Mitchell's memories stuff of legends
Feb. 1, 2013
By Gary Ozzello
Senior Associate A.D.
FORT COLLINS, Colo. - Most athletes and coaches remember certain games or certain plays from a specific season.
Not Mike Mitchell.
"I remember every game in 1990," the former Colorado State all-star swingman said about the Rams' march to the NCAA Tournament his senior season.
Mitchell had transferred to Colorado State a year prior and sat out as a redshirt after having played three seasons at Fresno State where he averaged in double figures in scoring.
At Fresno State, Mitchell made his presence felt immediately becoming the first freshman to join the opening day starting lineup under a coach with long and deep CSU ties: Boyd Grant.
Grant would later retire at Fresno State before Mitchell's career ended - but only for a short period of time.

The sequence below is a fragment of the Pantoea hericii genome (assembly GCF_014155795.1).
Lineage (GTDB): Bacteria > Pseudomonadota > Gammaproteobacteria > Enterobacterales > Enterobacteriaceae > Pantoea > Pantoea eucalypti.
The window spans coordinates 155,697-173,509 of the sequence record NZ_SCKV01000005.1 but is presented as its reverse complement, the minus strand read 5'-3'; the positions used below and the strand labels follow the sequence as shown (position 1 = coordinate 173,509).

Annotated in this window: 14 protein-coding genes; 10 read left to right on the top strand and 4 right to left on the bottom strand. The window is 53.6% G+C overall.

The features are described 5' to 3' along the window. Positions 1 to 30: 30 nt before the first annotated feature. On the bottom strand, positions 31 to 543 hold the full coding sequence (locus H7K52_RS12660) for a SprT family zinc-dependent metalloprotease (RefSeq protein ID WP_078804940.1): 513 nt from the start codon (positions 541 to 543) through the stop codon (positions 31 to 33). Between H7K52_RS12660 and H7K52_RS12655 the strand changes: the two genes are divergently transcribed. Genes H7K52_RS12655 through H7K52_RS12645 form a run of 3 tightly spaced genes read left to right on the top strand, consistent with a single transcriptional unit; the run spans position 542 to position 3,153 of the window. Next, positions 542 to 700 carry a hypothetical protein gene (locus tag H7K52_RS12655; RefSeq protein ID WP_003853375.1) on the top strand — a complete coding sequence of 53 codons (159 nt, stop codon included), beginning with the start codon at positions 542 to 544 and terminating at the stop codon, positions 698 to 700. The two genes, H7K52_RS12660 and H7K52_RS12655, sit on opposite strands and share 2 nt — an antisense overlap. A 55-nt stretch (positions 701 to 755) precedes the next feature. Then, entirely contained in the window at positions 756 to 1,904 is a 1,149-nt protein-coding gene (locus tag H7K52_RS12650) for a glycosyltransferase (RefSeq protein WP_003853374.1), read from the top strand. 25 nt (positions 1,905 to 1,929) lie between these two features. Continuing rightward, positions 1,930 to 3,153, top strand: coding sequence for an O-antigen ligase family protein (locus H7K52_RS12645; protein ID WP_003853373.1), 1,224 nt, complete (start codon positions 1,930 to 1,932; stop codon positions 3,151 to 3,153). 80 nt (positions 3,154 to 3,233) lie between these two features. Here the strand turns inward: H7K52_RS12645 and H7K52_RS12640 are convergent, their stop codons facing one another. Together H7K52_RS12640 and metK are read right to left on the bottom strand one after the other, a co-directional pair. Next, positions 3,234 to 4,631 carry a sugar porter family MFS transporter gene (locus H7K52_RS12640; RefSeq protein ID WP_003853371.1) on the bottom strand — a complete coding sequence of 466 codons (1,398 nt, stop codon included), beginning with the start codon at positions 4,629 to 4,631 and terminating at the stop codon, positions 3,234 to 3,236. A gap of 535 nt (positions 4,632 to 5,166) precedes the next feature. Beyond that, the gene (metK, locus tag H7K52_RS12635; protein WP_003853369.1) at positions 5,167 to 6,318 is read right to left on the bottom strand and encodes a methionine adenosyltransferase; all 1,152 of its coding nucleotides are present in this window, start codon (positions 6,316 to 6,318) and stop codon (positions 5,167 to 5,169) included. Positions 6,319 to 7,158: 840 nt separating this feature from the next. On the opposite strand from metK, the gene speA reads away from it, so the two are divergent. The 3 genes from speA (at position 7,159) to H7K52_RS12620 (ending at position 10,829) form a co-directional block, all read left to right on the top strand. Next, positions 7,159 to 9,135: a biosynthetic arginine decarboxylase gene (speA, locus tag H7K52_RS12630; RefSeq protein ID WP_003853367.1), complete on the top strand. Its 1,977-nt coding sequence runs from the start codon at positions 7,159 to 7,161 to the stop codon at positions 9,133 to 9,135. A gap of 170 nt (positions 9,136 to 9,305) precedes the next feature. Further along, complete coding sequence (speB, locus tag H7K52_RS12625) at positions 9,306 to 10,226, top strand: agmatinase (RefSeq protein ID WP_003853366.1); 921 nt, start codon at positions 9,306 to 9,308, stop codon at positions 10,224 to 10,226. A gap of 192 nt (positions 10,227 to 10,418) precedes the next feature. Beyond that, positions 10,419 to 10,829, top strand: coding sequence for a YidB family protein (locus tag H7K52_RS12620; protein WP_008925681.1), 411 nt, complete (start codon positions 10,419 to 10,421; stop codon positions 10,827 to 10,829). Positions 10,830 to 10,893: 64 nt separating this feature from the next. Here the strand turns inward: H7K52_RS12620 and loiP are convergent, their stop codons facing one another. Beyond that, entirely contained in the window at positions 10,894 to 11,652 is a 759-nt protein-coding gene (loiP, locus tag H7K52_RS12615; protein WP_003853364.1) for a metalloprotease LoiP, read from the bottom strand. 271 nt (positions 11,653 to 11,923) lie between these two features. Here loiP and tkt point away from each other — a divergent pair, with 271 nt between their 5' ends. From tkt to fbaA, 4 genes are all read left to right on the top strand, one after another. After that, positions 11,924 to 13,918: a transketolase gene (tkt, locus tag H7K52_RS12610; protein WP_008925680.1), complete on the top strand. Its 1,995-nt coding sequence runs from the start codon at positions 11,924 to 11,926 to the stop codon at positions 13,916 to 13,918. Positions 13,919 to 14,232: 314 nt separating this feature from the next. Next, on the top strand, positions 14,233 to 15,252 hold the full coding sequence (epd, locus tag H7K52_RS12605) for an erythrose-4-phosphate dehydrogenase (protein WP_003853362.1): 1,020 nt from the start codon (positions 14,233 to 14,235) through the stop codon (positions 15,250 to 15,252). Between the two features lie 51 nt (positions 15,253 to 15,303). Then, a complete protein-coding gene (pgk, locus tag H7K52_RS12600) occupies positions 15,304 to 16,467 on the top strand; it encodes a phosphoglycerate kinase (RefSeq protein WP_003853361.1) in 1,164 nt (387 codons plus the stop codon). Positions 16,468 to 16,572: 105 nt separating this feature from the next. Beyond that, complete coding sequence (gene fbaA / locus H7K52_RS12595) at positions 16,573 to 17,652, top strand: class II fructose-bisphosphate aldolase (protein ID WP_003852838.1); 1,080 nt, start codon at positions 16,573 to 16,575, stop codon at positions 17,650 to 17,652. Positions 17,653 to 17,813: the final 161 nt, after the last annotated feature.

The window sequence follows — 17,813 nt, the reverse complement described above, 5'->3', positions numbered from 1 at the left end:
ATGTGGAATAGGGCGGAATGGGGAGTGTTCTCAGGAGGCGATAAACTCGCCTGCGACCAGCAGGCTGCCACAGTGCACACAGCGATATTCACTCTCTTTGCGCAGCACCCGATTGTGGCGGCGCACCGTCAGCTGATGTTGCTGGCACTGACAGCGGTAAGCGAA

He would soon return coaching at his alma mater in 1987-88, guiding Colorado State to a third-place finish in the National Invitation Tournament with a school-record 23 wins.
A year later, prized pupil Mitchell followed him to Fort Collins after having earned all-conference honors at Fresno State.
With one season of eligibility remaining following his transfer, Mitchell made the most of his career wearing green and gold. He watched as the Rams won the Western Athletic Conference title in 1989, then beat Florida in the first round of the NCAA Tournament before losing to a Syracuse team that boasted a starting lineup and top reserve that would all play in the NBA.